The success of your website is measured by the number of conversions made. The more likely your website is able to turn visitors into clients, the higher your conversion rate and the greener the grass!
You are a stats-driven advisor. You care about the number of leads generated. While this is a good practice, it's also important to view other metrics on a less macro level. Getting into the nitty-gritty of things and viewing other stats such as bounce rates or top content can help present answers to the more important questions about your results.
It's not only about the numbers being presented that are essential but the reasoning behind those numbers that can truly help your business grow. Hence, why we should view our results in depth and detail rather than simply glossing over them.
Learning to analyze your website statistics and find solutions for problematic areas is sometimes tough, especially when you are not familiar with the lingo and technical jargon involved. The objective of this article is to make reading statistics a lot easier by defining exactly what's what.
1. Visitors: This term is exactly what its name suggests. Visitors are people who have paid a visit to your website. A single visitor can have multiple visits.
2. Visits: This metric represents the number of times the website has been visited, without regards to repeat visitors.
3. Pageviews: The total number of pages visitors have viewed on the website.
4. Pageviews Per Visit: This is the average number of pages viewed during a single visit to the website. Repeated views of a single page are counted.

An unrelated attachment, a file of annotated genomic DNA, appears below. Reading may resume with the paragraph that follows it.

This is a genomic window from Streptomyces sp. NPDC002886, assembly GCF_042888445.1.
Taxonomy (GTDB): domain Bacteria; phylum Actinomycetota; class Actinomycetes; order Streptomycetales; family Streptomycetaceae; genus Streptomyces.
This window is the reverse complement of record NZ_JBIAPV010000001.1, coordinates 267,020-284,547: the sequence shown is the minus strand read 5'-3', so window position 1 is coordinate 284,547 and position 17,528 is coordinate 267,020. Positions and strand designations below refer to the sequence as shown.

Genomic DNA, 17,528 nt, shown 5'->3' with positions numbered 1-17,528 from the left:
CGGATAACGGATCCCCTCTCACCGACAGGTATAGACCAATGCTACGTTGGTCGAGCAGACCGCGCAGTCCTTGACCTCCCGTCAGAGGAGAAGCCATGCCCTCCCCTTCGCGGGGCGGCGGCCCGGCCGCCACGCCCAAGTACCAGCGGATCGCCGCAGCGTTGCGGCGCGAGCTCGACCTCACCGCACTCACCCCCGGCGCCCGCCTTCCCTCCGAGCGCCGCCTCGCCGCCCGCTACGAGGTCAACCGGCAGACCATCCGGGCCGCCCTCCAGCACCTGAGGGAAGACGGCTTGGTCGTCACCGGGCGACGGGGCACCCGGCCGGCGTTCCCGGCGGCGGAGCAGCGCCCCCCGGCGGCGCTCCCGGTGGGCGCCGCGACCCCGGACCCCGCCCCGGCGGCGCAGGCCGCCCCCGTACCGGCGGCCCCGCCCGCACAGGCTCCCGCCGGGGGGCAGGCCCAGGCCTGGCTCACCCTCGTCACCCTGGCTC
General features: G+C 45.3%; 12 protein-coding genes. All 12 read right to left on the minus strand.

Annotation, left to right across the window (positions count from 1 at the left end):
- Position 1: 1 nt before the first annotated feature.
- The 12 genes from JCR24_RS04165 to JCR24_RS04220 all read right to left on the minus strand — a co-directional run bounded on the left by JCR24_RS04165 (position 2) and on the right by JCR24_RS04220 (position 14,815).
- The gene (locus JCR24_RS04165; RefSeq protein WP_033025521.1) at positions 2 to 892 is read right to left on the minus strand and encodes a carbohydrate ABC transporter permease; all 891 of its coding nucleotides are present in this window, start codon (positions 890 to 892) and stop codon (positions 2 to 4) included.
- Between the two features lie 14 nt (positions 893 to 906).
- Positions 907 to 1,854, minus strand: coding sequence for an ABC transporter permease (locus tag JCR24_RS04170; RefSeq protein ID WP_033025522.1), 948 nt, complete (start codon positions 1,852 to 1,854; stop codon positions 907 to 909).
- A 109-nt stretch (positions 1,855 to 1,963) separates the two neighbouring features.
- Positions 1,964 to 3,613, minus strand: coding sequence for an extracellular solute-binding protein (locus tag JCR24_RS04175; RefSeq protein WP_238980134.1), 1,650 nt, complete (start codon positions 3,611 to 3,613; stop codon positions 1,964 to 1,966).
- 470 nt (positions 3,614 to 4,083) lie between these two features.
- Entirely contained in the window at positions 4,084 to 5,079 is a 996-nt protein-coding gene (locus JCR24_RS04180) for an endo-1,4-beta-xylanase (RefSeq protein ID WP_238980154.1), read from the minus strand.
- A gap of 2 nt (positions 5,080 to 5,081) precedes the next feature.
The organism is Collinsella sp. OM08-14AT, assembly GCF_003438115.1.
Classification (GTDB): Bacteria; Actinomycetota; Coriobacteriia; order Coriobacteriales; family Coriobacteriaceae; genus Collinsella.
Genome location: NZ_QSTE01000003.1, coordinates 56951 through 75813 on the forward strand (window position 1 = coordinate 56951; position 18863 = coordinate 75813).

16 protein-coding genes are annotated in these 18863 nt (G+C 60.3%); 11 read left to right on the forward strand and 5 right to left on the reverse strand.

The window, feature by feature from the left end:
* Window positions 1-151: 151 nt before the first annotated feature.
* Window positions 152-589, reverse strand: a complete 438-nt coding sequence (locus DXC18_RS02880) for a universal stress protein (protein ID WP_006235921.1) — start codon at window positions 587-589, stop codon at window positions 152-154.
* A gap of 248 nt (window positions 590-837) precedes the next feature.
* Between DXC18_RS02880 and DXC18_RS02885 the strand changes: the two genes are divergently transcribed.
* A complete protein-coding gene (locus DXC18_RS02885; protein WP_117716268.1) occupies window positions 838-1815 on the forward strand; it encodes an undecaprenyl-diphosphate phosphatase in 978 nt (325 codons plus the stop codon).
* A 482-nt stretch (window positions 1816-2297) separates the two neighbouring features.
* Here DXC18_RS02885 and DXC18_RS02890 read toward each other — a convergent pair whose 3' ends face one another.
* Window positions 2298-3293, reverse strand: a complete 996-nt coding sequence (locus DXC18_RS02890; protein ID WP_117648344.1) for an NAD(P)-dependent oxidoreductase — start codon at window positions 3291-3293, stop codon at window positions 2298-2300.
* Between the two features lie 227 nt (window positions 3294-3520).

5. Average Time on Site: This is the average duration visitors spend per session which is measured in total seconds.
6. New Visits: The percentage of visits by people who have never been on the site before (aka. new comers).
7. Bounce Rate: The percentage of single-page visits, regardless of how long the visitor was on the page or how they left. Technically, it's a visit with only one interaction. Of course, you want to keep the bounce rate of your website as low as possible.
1. Direct Traffic: This is traffic that landed on your website either through bookmarks or by directly typing in the URL.
2. Search Engine Traffic: Google Analytics automatically categorizes traffic as coming from a search engine if the referring URL is from its list of known search engines and there is a search term identified in that URL. Both organic and paid search engine traffic is put into this group.
3. Referring Sites: Traffic coming onto your website as a result of someone clicking on a URL on an external site.
*Please note that these terms are associated to your AW dashboard statistics. If you would like to obtain more in-depth stats, check out our tutorial on how to integrate your website with Google Analytics!